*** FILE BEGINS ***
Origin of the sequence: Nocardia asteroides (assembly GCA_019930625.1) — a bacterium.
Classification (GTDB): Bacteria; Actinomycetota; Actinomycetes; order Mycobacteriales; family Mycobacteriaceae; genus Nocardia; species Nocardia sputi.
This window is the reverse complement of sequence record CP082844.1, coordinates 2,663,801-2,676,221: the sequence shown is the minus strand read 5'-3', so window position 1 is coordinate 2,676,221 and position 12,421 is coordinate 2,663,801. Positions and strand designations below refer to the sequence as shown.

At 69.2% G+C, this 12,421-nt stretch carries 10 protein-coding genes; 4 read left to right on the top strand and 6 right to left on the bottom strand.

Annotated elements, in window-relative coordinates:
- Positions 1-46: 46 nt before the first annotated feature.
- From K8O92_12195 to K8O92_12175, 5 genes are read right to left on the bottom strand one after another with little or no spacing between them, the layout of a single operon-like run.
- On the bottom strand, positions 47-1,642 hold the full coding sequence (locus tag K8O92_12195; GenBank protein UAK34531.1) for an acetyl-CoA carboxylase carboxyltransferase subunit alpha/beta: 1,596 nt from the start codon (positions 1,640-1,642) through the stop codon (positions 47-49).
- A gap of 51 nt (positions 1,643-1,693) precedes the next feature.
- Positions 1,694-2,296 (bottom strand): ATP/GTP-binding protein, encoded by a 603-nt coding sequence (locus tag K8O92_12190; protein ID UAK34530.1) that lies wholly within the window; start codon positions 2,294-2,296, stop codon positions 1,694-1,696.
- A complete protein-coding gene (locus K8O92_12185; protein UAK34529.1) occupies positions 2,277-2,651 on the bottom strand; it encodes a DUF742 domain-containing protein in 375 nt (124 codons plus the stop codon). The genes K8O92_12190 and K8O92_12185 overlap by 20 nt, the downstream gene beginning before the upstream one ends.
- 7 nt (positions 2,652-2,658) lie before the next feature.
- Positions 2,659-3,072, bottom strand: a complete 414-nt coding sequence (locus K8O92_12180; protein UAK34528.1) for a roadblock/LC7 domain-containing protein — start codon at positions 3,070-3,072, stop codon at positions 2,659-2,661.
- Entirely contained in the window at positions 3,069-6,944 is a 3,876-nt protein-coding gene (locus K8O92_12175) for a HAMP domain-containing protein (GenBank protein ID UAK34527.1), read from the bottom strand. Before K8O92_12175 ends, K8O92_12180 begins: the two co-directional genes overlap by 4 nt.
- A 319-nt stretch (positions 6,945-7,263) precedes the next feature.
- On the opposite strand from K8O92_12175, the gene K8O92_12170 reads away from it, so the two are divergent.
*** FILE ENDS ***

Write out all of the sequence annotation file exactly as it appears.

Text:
Origin of the sequence: Nocardia asteroides (assembly GCA_019930625.1) — a bacterium.
Classification (GTDB): Bacteria; Actinomycetota; Actinomycetes; order Mycobacteriales; family Mycobacteriaceae; genus Nocardia; species Nocardia sputi.
This window is the reverse complement of sequence record CP082844.1, coordinates 2,663,801-2,676,221: the sequence shown is the minus strand read 5'-3', so window position 1 is coordinate 2,676,221 and position 12,421 is coordinate 2,663,801. Positions and strand designations below refer to the sequence as shown.

At 69.2% G+C, this 12,421-nt stretch carries 10 protein-coding genes; 4 read left to right on the top strand and 6 right to left on the bottom strand.

Annotated elements, in window-relative coordinates:
- Positions 1-46: 46 nt before the first annotated feature.
- From K8O92_12195 to K8O92_12175, 5 genes are read right to left on the bottom strand one after another with little or no spacing between them, the layout of a single operon-like run.
- On the bottom strand, positions 47-1,642 hold the full coding sequence (locus tag K8O92_12195; GenBank protein UAK34531.1) for an acetyl-CoA carboxylase carboxyltransferase subunit alpha/beta: 1,596 nt from the start codon (positions 1,640-1,642) through the stop codon (positions 47-49).
- A gap of 51 nt (positions 1,643-1,693) precedes the next feature.
- Positions 1,694-2,296 (bottom strand): ATP/GTP-binding protein, encoded by a 603-nt coding sequence (locus tag K8O92_12190; protein ID UAK34530.1) that lies wholly within the window; start codon positions 2,294-2,296, stop codon positions 1,694-1,696.
- A complete protein-coding gene (locus K8O92_12185; protein UAK34529.1) occupies positions 2,277-2,651 on the bottom strand; it encodes a DUF742 domain-containing protein in 375 nt (124 codons plus the stop codon). The genes K8O92_12190 and K8O92_12185 overlap by 20 nt, the downstream gene beginning before the upstream one ends.
- 7 nt (positions 2,652-2,658) lie before the next feature.
- Positions 2,659-3,072, bottom strand: a complete 414-nt coding sequence (locus K8O92_12180; protein UAK34528.1) for a roadblock/LC7 domain-containing protein — start codon at positions 3,070-3,072, stop codon at positions 2,659-2,661.
- Entirely contained in the window at positions 3,069-6,944 is a 3,876-nt protein-coding gene (locus K8O92_12175) for a HAMP domain-containing protein (GenBank protein ID UAK34527.1), read from the bottom strand. Before K8O92_12175 ends, K8O92_12180 begins: the two co-directional genes overlap by 4 nt.
- A 319-nt stretch (positions 6,945-7,263) precedes the next feature.
- On the opposite strand from K8O92_12175, the gene K8O92_12170 reads away from it, so the two are divergent.